Democracy

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Essential Question:

How did Ancient Greece democracy impact today's modern civilization?
Parthenon (Picture By:Roderick T. Long)

Summary of Research:

Athenian democracy has been responsible and has given authority to the political system in our Modern society. It has provided us with the basic essentials to establish a form of government that allows us to contribute to decisions. Due to this, Modern officials and representatives have incorporated on the idea foretold by Greek philosophers and have created a Federal Republic. Ancient and Modern times may differ but share similarities as well. We have taken Greek democracy to inspire, to change, and to fit into several civilizations extended until Modern times. The basic laws and rules that were in place back then are still in effect now; therefore, we have to thank the Greeks who have chosen to be against all odds in becoming a democratic nation.

Content:

Foundation of Modern Democracy (Aby The Liberal)

Athenian democracy was based on selection of officials by lot, assuming that all citizens were equally qualified for office, election was not practiced because it was thought to favor the wealthy and powerful. Male Athenian citizens participated in the democracy however voting was only a part. Speaking well and being physically present in the communal life were crucial. The Athenian assembly, which held 6000 citizens, decided most of the issues. Citizen-orators persuaded their fellow citizen-voters. The voting itself could be conducted by a show of hands, as is seen Aristophanes' comedy Ecclesiazousae, where Praxagora describes the voting in the Assembly.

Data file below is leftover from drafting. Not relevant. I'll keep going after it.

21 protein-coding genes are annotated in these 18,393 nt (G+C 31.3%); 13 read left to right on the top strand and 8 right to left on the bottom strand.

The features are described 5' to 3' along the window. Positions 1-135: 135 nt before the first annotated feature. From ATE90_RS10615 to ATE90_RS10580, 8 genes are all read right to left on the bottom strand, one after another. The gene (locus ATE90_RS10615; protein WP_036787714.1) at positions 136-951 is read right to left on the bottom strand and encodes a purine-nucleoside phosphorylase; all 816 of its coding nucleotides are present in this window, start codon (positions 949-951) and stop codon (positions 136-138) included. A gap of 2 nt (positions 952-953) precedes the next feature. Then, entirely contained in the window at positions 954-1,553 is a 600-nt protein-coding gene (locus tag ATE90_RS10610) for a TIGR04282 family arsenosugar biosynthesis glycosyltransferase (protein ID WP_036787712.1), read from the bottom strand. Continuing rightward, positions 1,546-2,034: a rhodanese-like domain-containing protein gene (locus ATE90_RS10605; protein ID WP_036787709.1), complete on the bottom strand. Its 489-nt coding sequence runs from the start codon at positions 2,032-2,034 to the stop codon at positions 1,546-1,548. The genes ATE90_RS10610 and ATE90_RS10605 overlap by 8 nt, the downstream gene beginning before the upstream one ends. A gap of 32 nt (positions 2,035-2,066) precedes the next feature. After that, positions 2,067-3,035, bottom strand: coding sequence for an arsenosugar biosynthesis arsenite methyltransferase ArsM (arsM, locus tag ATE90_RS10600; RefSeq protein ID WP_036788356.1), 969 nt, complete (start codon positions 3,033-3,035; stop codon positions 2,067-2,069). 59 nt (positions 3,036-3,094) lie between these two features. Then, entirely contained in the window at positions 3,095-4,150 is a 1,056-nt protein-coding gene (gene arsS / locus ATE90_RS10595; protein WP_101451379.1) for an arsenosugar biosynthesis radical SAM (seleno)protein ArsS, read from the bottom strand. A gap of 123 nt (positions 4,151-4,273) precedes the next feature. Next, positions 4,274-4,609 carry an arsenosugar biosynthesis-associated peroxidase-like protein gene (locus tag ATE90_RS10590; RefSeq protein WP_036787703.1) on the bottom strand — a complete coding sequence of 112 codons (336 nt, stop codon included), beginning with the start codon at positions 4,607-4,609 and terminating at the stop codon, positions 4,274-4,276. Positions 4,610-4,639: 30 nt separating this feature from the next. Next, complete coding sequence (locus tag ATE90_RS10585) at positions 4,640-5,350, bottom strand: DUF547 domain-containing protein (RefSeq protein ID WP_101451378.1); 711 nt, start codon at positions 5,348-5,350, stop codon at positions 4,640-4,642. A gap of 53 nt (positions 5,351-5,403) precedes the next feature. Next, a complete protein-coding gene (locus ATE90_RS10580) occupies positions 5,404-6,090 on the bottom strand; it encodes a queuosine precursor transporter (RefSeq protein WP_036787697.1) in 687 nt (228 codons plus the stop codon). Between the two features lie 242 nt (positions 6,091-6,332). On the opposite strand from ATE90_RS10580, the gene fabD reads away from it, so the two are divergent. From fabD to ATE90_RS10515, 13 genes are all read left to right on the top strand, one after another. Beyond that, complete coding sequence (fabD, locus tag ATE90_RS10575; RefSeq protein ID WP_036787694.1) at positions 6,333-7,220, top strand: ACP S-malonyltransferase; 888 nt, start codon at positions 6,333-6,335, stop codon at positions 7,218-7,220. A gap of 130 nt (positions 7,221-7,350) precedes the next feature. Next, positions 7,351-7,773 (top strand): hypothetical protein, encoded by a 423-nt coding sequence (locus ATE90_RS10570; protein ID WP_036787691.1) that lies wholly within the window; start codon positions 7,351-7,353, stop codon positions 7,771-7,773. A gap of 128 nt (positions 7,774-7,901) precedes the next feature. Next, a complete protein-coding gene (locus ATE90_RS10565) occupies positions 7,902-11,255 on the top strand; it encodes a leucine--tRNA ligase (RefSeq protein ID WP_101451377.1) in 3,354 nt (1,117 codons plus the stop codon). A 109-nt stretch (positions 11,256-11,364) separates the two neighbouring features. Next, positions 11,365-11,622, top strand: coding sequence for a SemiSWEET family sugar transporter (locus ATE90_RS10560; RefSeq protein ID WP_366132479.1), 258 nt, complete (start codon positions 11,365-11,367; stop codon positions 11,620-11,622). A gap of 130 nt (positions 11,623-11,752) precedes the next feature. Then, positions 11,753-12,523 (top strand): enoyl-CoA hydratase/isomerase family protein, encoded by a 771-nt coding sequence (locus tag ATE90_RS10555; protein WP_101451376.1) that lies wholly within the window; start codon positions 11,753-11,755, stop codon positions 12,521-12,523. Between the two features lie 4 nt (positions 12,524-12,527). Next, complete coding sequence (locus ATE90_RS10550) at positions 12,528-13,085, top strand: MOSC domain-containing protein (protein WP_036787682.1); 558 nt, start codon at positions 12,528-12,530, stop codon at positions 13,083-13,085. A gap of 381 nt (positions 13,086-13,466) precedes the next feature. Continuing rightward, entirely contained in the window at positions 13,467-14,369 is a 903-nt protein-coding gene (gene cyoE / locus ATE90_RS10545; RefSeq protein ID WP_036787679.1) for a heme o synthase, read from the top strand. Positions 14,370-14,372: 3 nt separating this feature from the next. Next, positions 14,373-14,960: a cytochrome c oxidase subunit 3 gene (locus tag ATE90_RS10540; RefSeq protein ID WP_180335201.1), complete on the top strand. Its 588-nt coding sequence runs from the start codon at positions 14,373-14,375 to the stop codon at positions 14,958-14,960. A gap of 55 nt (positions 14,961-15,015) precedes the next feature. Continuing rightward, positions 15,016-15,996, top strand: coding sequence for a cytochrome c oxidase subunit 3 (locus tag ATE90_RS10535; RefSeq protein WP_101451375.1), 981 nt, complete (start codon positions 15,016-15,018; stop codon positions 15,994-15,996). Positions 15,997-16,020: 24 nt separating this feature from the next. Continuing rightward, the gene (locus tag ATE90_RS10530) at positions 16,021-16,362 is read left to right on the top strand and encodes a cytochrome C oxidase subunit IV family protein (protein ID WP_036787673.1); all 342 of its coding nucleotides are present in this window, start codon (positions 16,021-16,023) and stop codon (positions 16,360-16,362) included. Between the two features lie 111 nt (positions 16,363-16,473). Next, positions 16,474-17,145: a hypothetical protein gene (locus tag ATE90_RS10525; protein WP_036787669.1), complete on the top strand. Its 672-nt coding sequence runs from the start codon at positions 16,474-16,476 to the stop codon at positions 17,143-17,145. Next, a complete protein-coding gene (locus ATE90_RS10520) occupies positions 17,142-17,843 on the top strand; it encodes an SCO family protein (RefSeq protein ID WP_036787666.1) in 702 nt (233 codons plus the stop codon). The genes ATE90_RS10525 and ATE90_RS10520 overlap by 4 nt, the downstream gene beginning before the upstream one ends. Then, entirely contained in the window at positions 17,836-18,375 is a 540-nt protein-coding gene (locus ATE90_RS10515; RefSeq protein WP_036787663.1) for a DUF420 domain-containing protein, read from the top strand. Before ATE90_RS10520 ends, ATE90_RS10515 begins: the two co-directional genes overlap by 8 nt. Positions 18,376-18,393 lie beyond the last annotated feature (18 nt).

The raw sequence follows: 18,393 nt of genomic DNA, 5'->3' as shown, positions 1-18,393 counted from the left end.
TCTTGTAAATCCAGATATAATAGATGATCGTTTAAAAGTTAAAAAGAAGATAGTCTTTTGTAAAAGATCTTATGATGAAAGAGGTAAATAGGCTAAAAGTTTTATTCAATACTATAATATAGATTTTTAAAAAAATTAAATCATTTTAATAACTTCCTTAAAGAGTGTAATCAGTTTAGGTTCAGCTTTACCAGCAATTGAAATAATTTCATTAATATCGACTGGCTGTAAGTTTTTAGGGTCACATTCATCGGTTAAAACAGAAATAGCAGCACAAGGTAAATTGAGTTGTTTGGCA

The Golden Age Athenian democracy and our modern democracy had many similarities. Like our modern voting districts, the Athenian countryside was divided into units. In both these systems citizens had to be registered to vote on laws and public policies. Also, like our current democracy, in Athens you had to be 18-years-old to vote and like us, Athenian democracy had a Council of representatives to try to prevent corruption; they also had imposed limits on the number of terms leaders could govern.

One major difference is that in the Athenian legal system there were no lawyers. Everyone had to argue their own case. The accused could hire someone to write their defense speech, but they had to present it themselves. Wherein today lawyers are everywhere and generally the advice given is "A man who represents himself has a fool for a lawyer." Another difference between the justice systems was that, unlike earlier Athenian justice and current democratic justice, the Golden Age democracy did not allow decisions to be appealed.